I entered high school at the new Union High School in Roosevelt and unfortunately spent most of my time concerned not about studies but about boys and clothes. I was popular and had plenty of boy friends and dates but I’m ashamed to say that I became very worldly and couldn’t find time to attend any Church activities. I was active in extracurricular activities of all kinds. I twirled baton in the marching band, marched with the “Cougarettes” at the half-time of all games, represented our school at the FHA convention in Salt Lake, and worked in several different clubs. I loved to dance and belonged to the dance club which performed at various functions. I was a cheerleader in Jr. High School and would have liked to be one in High School but by that time I was married and planning for my first child.
When I was 15 I started working at a little confectionery store in Roosevelt, named “Marion’s”. I worked there from 4 until 11 every night after school, and all day on Saturdays and Sundays. In the summer months I worked full time making 60¢ an hour. I used my earnings to buy clothes, etc. By the time I got married I had saved over $200 from my small wages. In February 1956 when I was 17, I met Gayle Williams in this little store. We were married in July of that same year and Jeff was born the next year in August after I had graduated from Union High School. Immediately after graduation we moved to Salt Lake City and lived in a small duplex at 333 South 900 East where the Salt Lake Clinic now stands. It was here that Jeff was born. I loved that little baby so much! I sure wish that I had been older and wiser when I had him because I’m sure that I made a lot of mistakes, but he is a fine young man today.
In the summer of 1958 we moved from that home to the “Stadium Village” at the University of Utah. We lived there less than a year but that was the year that I met Ray Hintze.
While Gayle was taking classes at the “U” I went to Beauty School and started working at Darrell’s Beauty Salon. I worked there until July 1961 when my second son, Scott, was born. I was hoping to have a little girl but when I first laid eyes on Scott it was instant love and I wouldn’t have traded him for a thousand cute, little girls! By this time we had bought a little home on a pretty lot on Millcreek Way. We had the creek in our back yard and 13 apple trees in our yard. It was a real cute little two-bedroom house which we painted pink with a white fence around it. We planted lots of petunias around and it was a fun, bright, cheery home. The kitchen was a turquoise blue with white cupboards and floor and we turned the garage into an “Early American” style family room next to the kitchen. I loved that little home but we had to move when I became pregnant with our third son, Todd.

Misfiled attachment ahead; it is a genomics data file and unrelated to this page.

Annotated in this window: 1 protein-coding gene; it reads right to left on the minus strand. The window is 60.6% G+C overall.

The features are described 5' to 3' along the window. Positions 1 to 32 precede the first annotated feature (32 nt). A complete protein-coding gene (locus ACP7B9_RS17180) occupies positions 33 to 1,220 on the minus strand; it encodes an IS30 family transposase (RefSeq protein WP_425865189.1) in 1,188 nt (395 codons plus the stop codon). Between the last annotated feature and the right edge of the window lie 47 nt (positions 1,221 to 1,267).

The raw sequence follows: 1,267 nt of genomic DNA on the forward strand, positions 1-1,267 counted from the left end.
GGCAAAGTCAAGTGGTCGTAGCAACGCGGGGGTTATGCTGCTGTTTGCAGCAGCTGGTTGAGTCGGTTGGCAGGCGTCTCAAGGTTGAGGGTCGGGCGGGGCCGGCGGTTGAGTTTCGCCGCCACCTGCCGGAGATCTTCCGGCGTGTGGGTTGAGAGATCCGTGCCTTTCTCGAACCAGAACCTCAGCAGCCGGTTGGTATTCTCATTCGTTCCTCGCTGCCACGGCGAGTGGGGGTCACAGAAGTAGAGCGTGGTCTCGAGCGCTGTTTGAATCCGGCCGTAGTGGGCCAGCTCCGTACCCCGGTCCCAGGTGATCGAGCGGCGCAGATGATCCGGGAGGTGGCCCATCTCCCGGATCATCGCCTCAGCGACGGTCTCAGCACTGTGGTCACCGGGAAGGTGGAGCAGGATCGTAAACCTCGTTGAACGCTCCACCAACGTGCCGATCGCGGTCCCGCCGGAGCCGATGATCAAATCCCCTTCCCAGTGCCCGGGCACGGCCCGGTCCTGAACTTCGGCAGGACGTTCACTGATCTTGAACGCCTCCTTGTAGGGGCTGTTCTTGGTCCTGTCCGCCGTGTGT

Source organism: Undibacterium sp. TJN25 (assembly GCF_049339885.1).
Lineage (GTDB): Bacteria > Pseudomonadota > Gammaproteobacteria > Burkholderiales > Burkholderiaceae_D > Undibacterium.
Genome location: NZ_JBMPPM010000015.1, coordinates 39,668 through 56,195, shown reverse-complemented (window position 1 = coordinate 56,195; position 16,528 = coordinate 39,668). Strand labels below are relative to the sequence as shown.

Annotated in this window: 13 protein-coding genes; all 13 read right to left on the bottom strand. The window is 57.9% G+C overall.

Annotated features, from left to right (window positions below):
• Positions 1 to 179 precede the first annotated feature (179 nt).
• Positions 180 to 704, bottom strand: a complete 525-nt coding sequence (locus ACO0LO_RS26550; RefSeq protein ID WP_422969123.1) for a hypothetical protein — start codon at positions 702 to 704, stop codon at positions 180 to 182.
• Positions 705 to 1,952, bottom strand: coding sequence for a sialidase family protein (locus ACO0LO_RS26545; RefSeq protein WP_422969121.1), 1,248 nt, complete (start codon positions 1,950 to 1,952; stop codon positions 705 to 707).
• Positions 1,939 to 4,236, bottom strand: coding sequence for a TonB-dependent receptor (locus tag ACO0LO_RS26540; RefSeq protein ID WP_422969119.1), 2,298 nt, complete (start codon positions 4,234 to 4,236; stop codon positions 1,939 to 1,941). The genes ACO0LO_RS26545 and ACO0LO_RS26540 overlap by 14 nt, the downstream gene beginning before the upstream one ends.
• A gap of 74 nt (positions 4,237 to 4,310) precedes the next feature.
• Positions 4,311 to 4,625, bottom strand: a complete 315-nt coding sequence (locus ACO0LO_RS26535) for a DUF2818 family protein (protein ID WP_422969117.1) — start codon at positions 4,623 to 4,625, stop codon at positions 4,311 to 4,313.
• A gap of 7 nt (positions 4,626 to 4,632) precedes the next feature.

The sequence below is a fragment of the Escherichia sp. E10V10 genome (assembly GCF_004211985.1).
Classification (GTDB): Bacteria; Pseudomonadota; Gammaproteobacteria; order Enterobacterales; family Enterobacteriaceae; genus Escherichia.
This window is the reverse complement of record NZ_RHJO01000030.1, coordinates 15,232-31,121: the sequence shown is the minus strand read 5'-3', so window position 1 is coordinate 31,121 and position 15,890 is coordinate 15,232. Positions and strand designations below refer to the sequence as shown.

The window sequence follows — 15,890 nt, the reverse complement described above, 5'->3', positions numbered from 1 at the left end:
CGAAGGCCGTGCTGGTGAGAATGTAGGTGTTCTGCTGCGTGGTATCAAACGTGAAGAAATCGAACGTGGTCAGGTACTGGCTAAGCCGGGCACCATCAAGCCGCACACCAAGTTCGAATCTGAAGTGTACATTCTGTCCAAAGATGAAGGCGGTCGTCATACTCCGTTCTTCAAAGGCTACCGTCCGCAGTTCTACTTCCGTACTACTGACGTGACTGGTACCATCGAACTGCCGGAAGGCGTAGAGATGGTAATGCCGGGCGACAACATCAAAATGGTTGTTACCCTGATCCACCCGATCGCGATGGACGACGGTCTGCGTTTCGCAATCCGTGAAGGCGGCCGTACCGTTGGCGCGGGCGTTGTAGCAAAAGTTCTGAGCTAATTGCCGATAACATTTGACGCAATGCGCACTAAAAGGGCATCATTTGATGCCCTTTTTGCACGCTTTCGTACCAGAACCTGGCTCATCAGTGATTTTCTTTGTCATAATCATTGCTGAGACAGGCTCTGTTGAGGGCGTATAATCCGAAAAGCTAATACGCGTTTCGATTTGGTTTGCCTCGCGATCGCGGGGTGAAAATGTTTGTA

I had only planned on having three children all-together so I really wanted this child to be a little girl. I was only disappointed for a second because when I laid eyes on my third son, again it was instant love! People would act a little disappointed that I didn’t get my little girl but I sure wasn’t. I thought I had three cutest little boys that were ever born and I really did spoil them. Todd was born in April, 1963 and that winter we moved to a new home which we had built at 5711 Glenbrook Street. This home was larger with a basement which we finished and decorated. I loved to decorate, sew, and fix things up. I used to be so energetic and organized that I could have the house all cleaned up, breakfast over with, the kids dressed and be outside sunbathing by 10 o’clock. Oh, the “good old days”!
On a beautiful spring morning in 1966 we had our first darling little baby girl, Kimberlee. She was a beautiful little baby and I felt so blessed to have her. I felt a much stronger responsibility for her, either because I was older and more mature, or maybe because she was a little girl. I truly wanted to make her feel loved, cherished and secure. When she was little she was very tired and irritable all of the time and we finally found out that she had a VSD or a hole between the chambers of her heart. Later on when she was 8 years old she had surgery to correct it but for many years this was an area of fear and concern to me.
I started my own beauty salon in this house and built up a big business which I later moved to the Cottonwood Shopping Center nearby and then eventually to Ivy Place in Murray. It is still a thriving, growing business with 5 other operators and I work there 3 days a week.